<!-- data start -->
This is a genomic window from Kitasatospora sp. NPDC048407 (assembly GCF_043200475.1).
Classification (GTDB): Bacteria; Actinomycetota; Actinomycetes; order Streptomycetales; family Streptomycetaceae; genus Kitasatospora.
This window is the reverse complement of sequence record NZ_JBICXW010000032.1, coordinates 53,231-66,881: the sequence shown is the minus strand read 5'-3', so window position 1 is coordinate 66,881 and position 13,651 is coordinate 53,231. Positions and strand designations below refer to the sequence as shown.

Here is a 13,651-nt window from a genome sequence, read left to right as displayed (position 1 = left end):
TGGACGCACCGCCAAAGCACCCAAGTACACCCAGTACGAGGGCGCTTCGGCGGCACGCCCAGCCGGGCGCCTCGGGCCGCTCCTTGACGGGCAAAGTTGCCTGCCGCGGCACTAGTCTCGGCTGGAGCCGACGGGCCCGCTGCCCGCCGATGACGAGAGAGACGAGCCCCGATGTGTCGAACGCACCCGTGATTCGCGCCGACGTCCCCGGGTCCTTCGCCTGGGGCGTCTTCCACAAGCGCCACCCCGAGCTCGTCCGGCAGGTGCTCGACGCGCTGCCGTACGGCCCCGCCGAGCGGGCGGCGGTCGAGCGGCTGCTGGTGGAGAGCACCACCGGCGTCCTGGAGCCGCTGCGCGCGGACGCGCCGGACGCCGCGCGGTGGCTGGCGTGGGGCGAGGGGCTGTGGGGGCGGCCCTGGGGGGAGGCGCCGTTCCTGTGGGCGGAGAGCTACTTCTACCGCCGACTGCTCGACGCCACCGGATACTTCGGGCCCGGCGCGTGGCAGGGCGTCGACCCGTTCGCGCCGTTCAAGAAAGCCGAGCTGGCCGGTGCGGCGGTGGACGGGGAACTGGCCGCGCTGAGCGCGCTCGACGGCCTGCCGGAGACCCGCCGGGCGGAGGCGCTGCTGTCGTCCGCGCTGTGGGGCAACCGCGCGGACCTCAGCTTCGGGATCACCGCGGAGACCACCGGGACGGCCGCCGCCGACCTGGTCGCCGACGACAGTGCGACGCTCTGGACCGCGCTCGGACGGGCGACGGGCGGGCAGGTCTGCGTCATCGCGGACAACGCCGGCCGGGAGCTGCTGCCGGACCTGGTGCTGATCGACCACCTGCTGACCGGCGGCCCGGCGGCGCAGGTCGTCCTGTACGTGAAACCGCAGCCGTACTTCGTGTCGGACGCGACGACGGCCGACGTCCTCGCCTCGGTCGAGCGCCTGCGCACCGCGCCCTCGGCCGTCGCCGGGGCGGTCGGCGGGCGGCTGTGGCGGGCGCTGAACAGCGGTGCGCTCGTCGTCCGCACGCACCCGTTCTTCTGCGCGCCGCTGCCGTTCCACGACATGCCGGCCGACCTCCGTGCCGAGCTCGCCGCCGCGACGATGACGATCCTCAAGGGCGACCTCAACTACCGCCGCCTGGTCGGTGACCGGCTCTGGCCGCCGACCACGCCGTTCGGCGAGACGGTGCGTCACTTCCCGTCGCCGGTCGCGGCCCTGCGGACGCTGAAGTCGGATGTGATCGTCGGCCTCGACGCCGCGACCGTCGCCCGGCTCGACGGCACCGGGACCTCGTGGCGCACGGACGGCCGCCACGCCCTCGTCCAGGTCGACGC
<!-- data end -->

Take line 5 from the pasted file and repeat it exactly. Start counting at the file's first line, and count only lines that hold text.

TGGACGCACCGCCAAAGCACCCAAGTACACCCAGTACGAGGGCGCTTCGGCGGCACGCCCAGCCGGGCGCCTCGGGCCGCTCCTTGACGGGCAAAGTTGCCTGCCGCGGCACTAGTCTCGGCTGGAGCCGACGGGCCCGCTGCCCGCCGATGACGAGAGAGACGAGCCCCGATGTGTCGAACGCACCCGTGATTCGCGCCGACGTCCCCGGGTCCTTCGCCTGGGGCGTCTTCCACAAGCGCCACCCCGAGCTCGTCCGGCAGGTGCTCGACGCGCTGCCGTACGGCCCCGCCGAGCGGGCGGCGGTCGAGCGGCTGCTGGTGGAGAGCACCACCGGCGTCCTGGAGCCGCTGCGCGCGGACGCGCCGGACGCCGCGCGGTGGCTGGCGTGGGGCGAGGGGCTGTGGGGGCGGCCCTGGGGGGAGGCGCCGTTCCTGTGGGCGGAGAGCTACTTCTACCGCCGACTGCTCGACGCCACCGGATACTTCGGGCCCGGCGCGTGGCAGGGCGTCGACCCGTTCGCGCCGTTCAAGAAAGCCGAGCTGGCCGGTGCGGCGGTGGACGGGGAACTGGCCGCGCTGAGCGCGCTCGACGGCCTGCCGGAGACCCGCCGGGCGGAGGCGCTGCTGTCGTCCGCGCTGTGGGGCAACCGCGCGGACCTCAGCTTCGGGATCACCGCGGAGACCACCGGGACGGCCGCCGCCGACCTGGTCGCCGACGACAGTGCGACGCTCTGGACCGCGCTCGGACGGGCGACGGGCGGGCAGGTCTGCGTCATCGCGGACAACGCCGGCCGGGAGCTGCTGCCGGACCTGGTGCTGATCGACCACCTGCTGACCGGCGGCCCGGCGGCGCAGGTCGTCCTGTACGTGAAACCGCAGCCGTACTTCGTGTCGGACGCGACGACGGCCGACGTCCTCGCCTCGGTCGAGCGCCTGCGCACCGCGCCCTCGGCCGTCGCCGGGGCGGTCGGCGGGCGGCTGTGGCGGGCGCTGAACAGCGGTGCGCTCGTCGTCCGCACGCACCCGTTCTTCTGCGCGCCGCTGCCGTTCCACGACATGCCGGCCGACCTCCGTGCCGAGCTCGCCGCCGCGACGATGACGATCCTCAAGGGCGACCTCAACTACCGCCGCCTGGTCGGTGACCGGCTCTGGCCGCCGACCACGCCGTTCGGCGAGACGGTGCGTCACTTCCCGTCGCCGGTCGCGGCCCTGCGGACGCTGAAGTCGGATGTGATCGTCGGCCTCGACGCCGCGACCGTCGCCCGGCTCGACGGCACCGGGACCTCGTGGCGCACGGACGGCCGCCACGCCCTCGTCCAGGTCGACGC